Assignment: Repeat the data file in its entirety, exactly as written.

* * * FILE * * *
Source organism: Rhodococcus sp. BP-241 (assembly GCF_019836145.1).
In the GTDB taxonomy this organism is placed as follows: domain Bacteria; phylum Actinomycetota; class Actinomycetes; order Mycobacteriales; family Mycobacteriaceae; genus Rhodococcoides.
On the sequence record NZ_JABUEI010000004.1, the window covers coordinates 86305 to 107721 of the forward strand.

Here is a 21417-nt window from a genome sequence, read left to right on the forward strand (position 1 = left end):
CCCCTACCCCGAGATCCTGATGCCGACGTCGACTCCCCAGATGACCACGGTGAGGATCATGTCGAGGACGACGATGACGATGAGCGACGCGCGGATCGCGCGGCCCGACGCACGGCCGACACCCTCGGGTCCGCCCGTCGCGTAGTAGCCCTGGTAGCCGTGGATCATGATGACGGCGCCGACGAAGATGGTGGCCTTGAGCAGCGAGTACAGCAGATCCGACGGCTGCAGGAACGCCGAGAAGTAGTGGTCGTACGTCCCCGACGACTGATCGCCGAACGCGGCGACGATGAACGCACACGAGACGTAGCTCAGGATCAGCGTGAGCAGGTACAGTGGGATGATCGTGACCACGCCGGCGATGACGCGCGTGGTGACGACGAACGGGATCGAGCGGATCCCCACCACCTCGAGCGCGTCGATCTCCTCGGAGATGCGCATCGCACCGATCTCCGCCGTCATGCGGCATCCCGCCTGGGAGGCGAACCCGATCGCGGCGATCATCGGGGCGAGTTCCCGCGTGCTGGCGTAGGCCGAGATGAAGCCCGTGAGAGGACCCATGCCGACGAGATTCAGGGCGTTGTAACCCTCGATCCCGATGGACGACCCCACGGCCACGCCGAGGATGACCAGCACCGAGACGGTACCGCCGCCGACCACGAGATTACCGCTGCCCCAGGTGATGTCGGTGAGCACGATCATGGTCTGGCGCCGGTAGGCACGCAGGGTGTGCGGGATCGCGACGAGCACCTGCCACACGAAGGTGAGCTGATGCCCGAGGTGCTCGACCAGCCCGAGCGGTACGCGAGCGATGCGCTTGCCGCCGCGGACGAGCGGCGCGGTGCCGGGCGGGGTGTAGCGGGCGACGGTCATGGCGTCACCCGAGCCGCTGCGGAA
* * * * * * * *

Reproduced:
Source organism: Rhodococcus sp. BP-241 (assembly GCF_019836145.1).
In the GTDB taxonomy this organism is placed as follows: domain Bacteria; phylum Actinomycetota; class Actinomycetes; order Mycobacteriales; family Mycobacteriaceae; genus Rhodococcoides.
On the sequence record NZ_JABUEI010000004.1, the window covers coordinates 86305 to 107721 of the forward strand.

Here is a 21417-nt window from a genome sequence, read left to right on the forward strand (position 1 = left end):
CCCCTACCCCGAGATCCTGATGCCGACGTCGACTCCCCAGATGACCACGGTGAGGATCATGTCGAGGACGACGATGACGATGAGCGACGCGCGGATCGCGCGGCCCGACGCACGGCCGACACCCTCGGGTCCGCCCGTCGCGTAGTAGCCCTGGTAGCCGTGGATCATGATGACGGCGCCGACGAAGATGGTGGCCTTGAGCAGCGAGTACAGCAGATCCGACGGCTGCAGGAACGCCGAGAAGTAGTGGTCGTACGTCCCCGACGACTGATCGCCGAACGCGGCGACGATGAACGCACACGAGACGTAGCTCAGGATCAGCGTGAGCAGGTACAGTGGGATGATCGTGACCACGCCGGCGATGACGCGCGTGGTGACGACGAACGGGATCGAGCGGATCCCCACCACCTCGAGCGCGTCGATCTCCTCGGAGATGCGCATCGCACCGATCTCCGCCGTCATGCGGCATCCCGCCTGGGAGGCGAACCCGATCGCGGCGATCATCGGGGCGAGTTCCCGCGTGCTGGCGTAGGCCGAGATGAAGCCCGTGAGAGGACCCATGCCGACGAGATTCAGGGCGTTGTAACCCTCGATCCCGATGGACGACCCCACGGCCACGCCGAGGATGACCAGCACCGAGACGGTACCGCCGCCGACCACGAGATTACCGCTGCCCCAGGTGATGTCGGTGAGCACGATCATGGTCTGGCGCCGGTAGGCACGCAGGGTGTGCGGGATCGCGACGAGCACCTGCCACACGAAGGTGAGCTGATGCCCGAGGTGCTCGACCAGCCCGAGCGGTACGCGAGCGATGCGCTTGCCGCCGCGGACGAGCGGCGCGGTGCCGGGCGGGGTGTAGCGGGCGACGGTCATGGCGTCACCCGAGCCGCTGCGGAA